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Eat Ghana- Celebrating Ghanaian Foods


Hi folks! Happy new month! I love that the month of March has been dubbed Ghana Month in celebration of our 61st independence anniversary. So in line with the “Eat Ghana” campaign, today’s post is about a very common food in Ghana which is an august member of the association of Ghanaian street foods. Trust me there’s no corner in Ghana where you won’t find this food. It is loved by many, though originally associated with people living along the coast of Ghana. I am reliably informed that it is best enjoyed when eaten with a group of people. The usual suspects that come with this meal are fresh ground pepper, shitor (black pepper sauce), assorted fried fish and other sea food, fried egg, avocado, etc. (drooling yet?). Ladies and gentlemen, let’s give it up for almighty KENKEY!! Big shout outs to my fellow kenkey-lovers :).

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Kenkey is a meal prepared from fermented corn which is steamed and wrapped in corn husks. It is the traditional meal of the Ga community in Ghana and it is said that until a Ga man has eaten kenkey, he hasn’t eaten at all. There’s also the Fante kenkey which is prepared similarly to the Ga kenkey but without salt and wrapped in plantain leaves instead of corn husks.

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It’s quite a heavy meal and used to be a breakfast option for people of lower socio-economic class because it could last them till supper time. These days, kenkey is eaten by all, regardless of their socio-economic class. It’s therefore not a rare occurrence to find corporate people in suits, waiting in long queues at their favourite kenkey joint. Kenkey can also be enjoyed with soups and stews or in a mashed form with sugar, milk and/or groundnuts.

The Ga word for kenkey was originally known as otim but is now called kormi. The Akans also call it dorkono.

There are 3 theories for the origin of the Ga word kormi. It is believed that kenkey used to be prepared very hard so that fishermen who ate it did not go hungry quickly when at sea. Because of its hardness the kenkey had to be bitten and swallowed. In Ga kor ni omi means bite and swallow and so over time it was shortened kormi and hence the new name.

The 2nd theory is that corn used for kenkey used to be ground between two stone mills until the British governor of the then Gold Coast (now Ghana), Sir Gordon Guggisberg, introduced a corn mill machine to grind the corn. So now with 2 ways of milling the corn, some locals when buying kenkey preferred to know which method was used in grinding the maize…i.e. stone mill or corn mill. The pronunciation of corn mill became adulterated to kormi, referring to kenkey from the corn mill.

The 3rd is that the British colonial masters described kenkey as corn meal since corn was the main ingredient in its preparation and that also became adulterated to kormi.

How is it prepared?

Kenkey takes a number of days to be ready. Below are the steps:

The maize grains are soaked in water for three days and allowed to soften.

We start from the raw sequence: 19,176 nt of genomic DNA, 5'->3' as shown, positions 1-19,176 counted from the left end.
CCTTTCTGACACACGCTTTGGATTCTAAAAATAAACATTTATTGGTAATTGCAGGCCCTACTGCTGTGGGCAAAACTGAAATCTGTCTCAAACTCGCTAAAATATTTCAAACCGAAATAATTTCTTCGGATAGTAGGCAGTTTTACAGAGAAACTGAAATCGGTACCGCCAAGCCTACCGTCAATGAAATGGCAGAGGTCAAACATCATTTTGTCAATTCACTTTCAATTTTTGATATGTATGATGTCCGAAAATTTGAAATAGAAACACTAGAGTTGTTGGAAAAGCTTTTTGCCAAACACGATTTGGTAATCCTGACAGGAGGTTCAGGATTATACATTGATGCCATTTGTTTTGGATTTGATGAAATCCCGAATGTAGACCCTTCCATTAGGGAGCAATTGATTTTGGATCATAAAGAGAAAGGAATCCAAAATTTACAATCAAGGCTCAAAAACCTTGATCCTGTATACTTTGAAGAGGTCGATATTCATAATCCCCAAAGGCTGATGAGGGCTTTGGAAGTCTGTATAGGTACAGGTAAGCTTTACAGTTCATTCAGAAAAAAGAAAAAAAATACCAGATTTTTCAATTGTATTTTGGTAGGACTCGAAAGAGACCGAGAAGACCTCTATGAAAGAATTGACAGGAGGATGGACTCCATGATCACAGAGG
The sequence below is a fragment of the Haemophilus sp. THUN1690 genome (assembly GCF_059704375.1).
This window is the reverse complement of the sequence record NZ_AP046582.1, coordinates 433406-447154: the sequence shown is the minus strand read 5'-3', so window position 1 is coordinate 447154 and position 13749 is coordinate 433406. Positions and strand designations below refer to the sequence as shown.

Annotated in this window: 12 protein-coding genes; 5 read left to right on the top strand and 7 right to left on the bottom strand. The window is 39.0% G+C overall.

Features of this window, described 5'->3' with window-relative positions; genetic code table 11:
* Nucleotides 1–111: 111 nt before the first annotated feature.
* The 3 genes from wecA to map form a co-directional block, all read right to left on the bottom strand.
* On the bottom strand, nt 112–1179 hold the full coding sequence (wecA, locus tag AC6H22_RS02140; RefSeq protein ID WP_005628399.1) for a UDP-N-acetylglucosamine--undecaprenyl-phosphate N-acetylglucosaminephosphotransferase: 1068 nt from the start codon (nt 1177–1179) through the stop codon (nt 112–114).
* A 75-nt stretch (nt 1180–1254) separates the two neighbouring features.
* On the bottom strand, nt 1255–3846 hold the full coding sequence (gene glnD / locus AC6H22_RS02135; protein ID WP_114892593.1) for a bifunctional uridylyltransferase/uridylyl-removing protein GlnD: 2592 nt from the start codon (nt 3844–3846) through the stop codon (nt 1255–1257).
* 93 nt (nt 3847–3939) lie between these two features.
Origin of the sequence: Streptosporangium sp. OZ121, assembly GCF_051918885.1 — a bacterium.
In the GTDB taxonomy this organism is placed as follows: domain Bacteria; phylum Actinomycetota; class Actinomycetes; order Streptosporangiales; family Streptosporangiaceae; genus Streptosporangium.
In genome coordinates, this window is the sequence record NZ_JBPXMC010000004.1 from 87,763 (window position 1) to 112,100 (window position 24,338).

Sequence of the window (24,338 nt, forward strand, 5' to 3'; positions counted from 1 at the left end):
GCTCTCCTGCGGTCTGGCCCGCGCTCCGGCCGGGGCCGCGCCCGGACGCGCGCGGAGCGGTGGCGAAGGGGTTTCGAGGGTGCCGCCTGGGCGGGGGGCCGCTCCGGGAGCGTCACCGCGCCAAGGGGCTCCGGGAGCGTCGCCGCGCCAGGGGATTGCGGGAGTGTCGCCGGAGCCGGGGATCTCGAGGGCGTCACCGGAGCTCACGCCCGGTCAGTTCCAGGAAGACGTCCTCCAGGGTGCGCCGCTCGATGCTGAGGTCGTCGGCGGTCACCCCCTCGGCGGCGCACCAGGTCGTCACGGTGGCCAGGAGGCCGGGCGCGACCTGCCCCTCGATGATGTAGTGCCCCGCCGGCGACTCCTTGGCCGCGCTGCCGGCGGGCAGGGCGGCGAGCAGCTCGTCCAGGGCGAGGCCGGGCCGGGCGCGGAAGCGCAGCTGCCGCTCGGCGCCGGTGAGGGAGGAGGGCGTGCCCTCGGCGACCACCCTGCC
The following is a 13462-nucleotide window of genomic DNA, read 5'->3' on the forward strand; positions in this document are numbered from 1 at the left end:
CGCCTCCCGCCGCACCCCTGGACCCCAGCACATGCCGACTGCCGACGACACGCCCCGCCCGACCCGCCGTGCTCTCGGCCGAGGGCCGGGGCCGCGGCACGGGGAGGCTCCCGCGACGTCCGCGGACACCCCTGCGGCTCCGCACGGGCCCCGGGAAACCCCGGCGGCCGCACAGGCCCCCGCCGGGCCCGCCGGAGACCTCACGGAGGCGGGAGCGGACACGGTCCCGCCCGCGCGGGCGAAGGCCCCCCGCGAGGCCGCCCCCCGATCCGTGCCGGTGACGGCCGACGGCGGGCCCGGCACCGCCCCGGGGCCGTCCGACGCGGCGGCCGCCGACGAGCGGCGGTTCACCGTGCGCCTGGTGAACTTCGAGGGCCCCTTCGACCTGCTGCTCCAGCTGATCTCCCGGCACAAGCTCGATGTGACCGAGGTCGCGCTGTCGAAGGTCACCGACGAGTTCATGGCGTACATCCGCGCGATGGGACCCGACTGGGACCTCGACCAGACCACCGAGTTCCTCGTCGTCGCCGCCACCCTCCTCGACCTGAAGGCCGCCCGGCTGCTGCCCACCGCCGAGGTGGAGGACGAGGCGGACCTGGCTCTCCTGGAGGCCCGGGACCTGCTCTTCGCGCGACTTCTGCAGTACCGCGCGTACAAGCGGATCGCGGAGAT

They are then washed in fresh water and sent to the corn mill to be ground and made into dough.
The milled corn is soaked in water for about 3 days so as to ferment. This is what gives the kenkey it’s unique sour taste and smell.
After soaking, the dough is kneaded until it becomes slightly stiff. The dough is split into 2 halves.
Water and salt are added to half of the fermented dough and cooked for about 45 minutes. This mixture is called aflata.
The aflata is then thoroughly mixed with the remaining uncooked dough. For the kenkey to have the right soft texture and consistency a.k.a. ‘well-behaved’ kenkey, a lot of corn dough needs to be added. This is the step where some “cheat” and add cassava dough to achieve the desired texture and softness.
The mixture is then moulded into balls, wrapped firmly in corn husks and boiled between one to three hours, depending on the size and thickness of the wrapped dough.

Aflata being prepared Source:

Nutritional info

Since kenkey is made primarily from maize it serves as a good source of energy. A ball of kenkey (about 400g) provides about 550 calories (Source: Ghana Food Tables). This is equivalent to skipping for 42 minutes. Yeah.

Kenkey is also a good source of fibre (refer to fibre post) which helps one feel full and also prevent constipation. It contains minerals such as phosphorus which helps to maintain normal growth, kidney function and bone health, and magnesium which aids in regulating the heart rate.

Fermented foods such as kenkey are rich in probiotic bacteria (‘good’ bacteria) so by consuming kenkey you are gaining beneficial bacteria and enzymes which will improve the health of your digestive system and enhance your immune system.

The water residue after boiling the kenkey also known as otimshinu in Ga (literaly translated as kenkey under water :0) is used in the treatment of jaundice and helps to flush out toxins from the liver.

Kenkey is however low in protein and fats.

So with this knowledge, I hope you’ll appreciate your next meal of kenkey much. Tell us any other things you know about this historic Ghanaian meal. This month try and eat as many local dishes as possible, especially those you’ve never had before. Don’t forget to share pictures of your local dishes with us on Instagram with the hashtags #eatghana #knowyourchow.

Have a great week and Happy Independence Day in advance!

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